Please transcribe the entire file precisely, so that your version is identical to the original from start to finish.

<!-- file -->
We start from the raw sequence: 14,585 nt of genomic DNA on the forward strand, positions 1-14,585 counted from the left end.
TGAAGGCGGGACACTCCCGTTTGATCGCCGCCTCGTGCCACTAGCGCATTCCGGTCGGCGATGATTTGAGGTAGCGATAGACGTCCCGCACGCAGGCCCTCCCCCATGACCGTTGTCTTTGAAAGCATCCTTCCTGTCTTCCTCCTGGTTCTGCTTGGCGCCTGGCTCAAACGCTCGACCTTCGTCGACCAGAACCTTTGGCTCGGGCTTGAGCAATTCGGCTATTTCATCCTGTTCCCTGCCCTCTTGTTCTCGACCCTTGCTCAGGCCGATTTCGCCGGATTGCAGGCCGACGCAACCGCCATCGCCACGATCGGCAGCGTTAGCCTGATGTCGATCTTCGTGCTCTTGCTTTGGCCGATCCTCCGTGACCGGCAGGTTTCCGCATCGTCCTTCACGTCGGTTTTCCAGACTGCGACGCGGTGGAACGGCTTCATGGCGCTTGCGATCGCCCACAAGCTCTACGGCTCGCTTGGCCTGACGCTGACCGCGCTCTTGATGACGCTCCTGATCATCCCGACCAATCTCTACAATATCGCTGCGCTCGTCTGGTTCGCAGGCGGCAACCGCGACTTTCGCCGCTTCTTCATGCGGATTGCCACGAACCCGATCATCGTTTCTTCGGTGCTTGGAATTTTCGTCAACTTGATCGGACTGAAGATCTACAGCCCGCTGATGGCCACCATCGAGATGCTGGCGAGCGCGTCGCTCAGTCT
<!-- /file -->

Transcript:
We start from the raw sequence: 14,585 nt of genomic DNA on the forward strand, positions 1-14,585 counted from the left end.
TGAAGGCGGGACACTCCCGTTTGATCGCCGCCTCGTGCCACTAGCGCATTCCGGTCGGCGATGATTTGAGGTAGCGATAGACGTCCCGCACGCAGGCCCTCCCCCATGACCGTTGTCTTTGAAAGCATCCTTCCTGTCTTCCTCCTGGTTCTGCTTGGCGCCTGGCTCAAACGCTCGACCTTCGTCGACCAGAACCTTTGGCTCGGGCTTGAGCAATTCGGCTATTTCATCCTGTTCCCTGCCCTCTTGTTCTCGACCCTTGCTCAGGCCGATTTCGCCGGATTGCAGGCCGACGCAACCGCCATCGCCACGATCGGCAGCGTTAGCCTGATGTCGATCTTCGTGCTCTTGCTTTGGCCGATCCTCCGTGACCGGCAGGTTTCCGCATCGTCCTTCACGTCGGTTTTCCAGACTGCGACGCGGTGGAACGGCTTCATGGCGCTTGCGATCGCCCACAAGCTCTACGGCTCGCTTGGCCTGACGCTGACCGCGCTCTTGATGACGCTCCTGATCATCCCGACCAATCTCTACAATATCGCTGCGCTCGTCTGGTTCGCAGGCGGCAACCGCGACTTTCGCCGCTTCTTCATGCGGATTGCCACGAACCCGATCATCGTTTCTTCGGTGCTTGGAATTTTCGTCAACTTGATCGGACTGAAGATCTACAGCCCGCTGATGGCCACCATCGAGATGCTGGCGAGCGCGTCGCTCAGTCT